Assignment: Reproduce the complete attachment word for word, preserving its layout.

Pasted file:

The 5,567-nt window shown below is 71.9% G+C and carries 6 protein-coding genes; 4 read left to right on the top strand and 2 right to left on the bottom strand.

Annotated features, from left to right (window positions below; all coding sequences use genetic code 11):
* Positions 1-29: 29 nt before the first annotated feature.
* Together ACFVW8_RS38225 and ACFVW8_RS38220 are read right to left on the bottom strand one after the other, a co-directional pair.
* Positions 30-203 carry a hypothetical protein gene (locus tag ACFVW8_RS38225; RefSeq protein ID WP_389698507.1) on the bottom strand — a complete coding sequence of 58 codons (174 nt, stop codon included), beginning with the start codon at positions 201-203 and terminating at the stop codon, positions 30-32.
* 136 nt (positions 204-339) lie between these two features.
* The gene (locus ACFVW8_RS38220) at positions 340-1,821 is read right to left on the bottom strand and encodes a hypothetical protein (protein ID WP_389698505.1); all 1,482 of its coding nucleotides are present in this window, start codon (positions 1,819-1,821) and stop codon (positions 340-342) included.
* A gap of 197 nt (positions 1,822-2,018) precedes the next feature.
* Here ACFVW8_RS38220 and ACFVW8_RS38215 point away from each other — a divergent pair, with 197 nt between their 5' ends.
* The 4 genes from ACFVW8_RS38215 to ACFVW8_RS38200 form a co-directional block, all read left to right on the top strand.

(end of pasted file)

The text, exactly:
The 5,567-nt window shown below is 71.9% G+C and carries 6 protein-coding genes; 4 read left to right on the top strand and 2 right to left on the bottom strand.

Annotated features, from left to right (window positions below; all coding sequences use genetic code 11):
* Positions 1-29: 29 nt before the first annotated feature.
* Together ACFVW8_RS38225 and ACFVW8_RS38220 are read right to left on the bottom strand one after the other, a co-directional pair.
* Positions 30-203 carry a hypothetical protein gene (locus tag ACFVW8_RS38225; RefSeq protein ID WP_389698507.1) on the bottom strand — a complete coding sequence of 58 codons (174 nt, stop codon included), beginning with the start codon at positions 201-203 and terminating at the stop codon, positions 30-32.
* 136 nt (positions 204-339) lie between these two features.
* The gene (locus ACFVW8_RS38220) at positions 340-1,821 is read right to left on the bottom strand and encodes a hypothetical protein (protein ID WP_389698505.1); all 1,482 of its coding nucleotides are present in this window, start codon (positions 1,819-1,821) and stop codon (positions 340-342) included.
* A gap of 197 nt (positions 1,822-2,018) precedes the next feature.
* Here ACFVW8_RS38220 and ACFVW8_RS38215 point away from each other — a divergent pair, with 197 nt between their 5' ends.
* The 4 genes from ACFVW8_RS38215 to ACFVW8_RS38200 form a co-directional block, all read left to right on the top strand.